Housing-insecurity is increasingly being recognized as an important social determinant
of health. Pregnant individuals experiencing housing insecurity may represent a particularly
vulnerable subset of this population, but few studies have examined this population
nationally. In particular, racial and ethnic minority individuals may be at risk for
poor outcomes within this group due to structural racism and discrimination. The introduction
of International Classification of Diseases, Tenth Revision, Clinical Modification
diagnosis codes related to social determinants of health represent a new opportunity
to identify housing-insecure patients nationally.
To evaluate the prevalence and delivery outcomes for pregnant people experiencing
housing insecurity, both nationally and by race/ethnicity.
Retrospective cohort study using data from the 2016-2018 National Inpatient Sample.
Delivery hospitalizations for people experiencing housing insecurity were identified
using the International Classification of Diseases, Tenth Revision, Clinical Modification
diagnosis code Z59. Among hospitals that coded at least one delivery for a housing-insecure
patient, logistic regression models were used to assess odds of severe maternal morbidity
associated with housing insecurity, adjusting for clinical risk and pregnancy characteristics.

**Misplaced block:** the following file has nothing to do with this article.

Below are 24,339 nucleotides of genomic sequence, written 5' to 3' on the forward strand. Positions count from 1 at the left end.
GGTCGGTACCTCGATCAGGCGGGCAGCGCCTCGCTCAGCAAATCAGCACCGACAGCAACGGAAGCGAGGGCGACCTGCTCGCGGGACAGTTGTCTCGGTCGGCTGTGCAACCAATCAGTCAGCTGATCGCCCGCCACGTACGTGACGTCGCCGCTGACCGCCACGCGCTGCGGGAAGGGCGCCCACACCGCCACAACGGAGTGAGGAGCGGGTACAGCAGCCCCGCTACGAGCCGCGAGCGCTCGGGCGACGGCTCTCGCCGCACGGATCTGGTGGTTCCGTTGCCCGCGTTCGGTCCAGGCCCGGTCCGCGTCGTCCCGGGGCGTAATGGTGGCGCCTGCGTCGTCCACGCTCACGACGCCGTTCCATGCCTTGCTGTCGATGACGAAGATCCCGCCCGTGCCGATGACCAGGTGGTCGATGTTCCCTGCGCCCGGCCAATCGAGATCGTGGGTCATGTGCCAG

Out of 539,950 delivery hospitalizations, 1,820 hospitalizations (0.3%) were for patients
with housing insecurity. Compared to housing-secure deliveries, housing-insecure deliveries
were more likely for patients who identified as Black (34.8% vs. 18.1%, p<0.001) and
had Medicaid insurance (83.5% vs. 46.2%, p<0.001). Housing-insecure people were more
likely to have comorbidities and higher-risk pregnancies, including higher rates of
substance use disorder (54.0% vs. 6.9%), major mental health disorder (37.5% vs. 8.7%),
pre-eclampsia with severe features (7.4% vs 4.3%), and preterm birth < 37 weeks (23.7%
vs. 11.6%) (all p<0.001). In regression analyses, housing-insecure patients had more
than twice the odds of severe maternal morbidity than housing-secure patients during
the delivery hospitalization (odds ratio (OR) 2.17, [1.75-2.68]). Adjusting for clinical
risk and pregnancy characteristics, differences were attenuated, overall (aOR: 1.17,
[0.94-1.47]) and among racial and ethnic groups (White patients, aOR 1.39 [0.95-2.03];
Black patients, aOR 1.05 [0.73-1.52]; Hispanic patients, aOR 1.04 [0.59-1.84]; Asian/Pacific
Islander/Native American/Other race patients, aOR 1.08 [0.45-2.58]).
Pregnant individuals experiencing housing insecurity were more likely to be from groups
that have been historically marginalized, had higher rates of comorbidities and worse
delivery outcomes. After risk adjustment, differences in odds of severe maternal mortality
were attenuated. Screening for housing insecurity may identify these patients earlier
and connect them to services that could improve disparities in outcomes.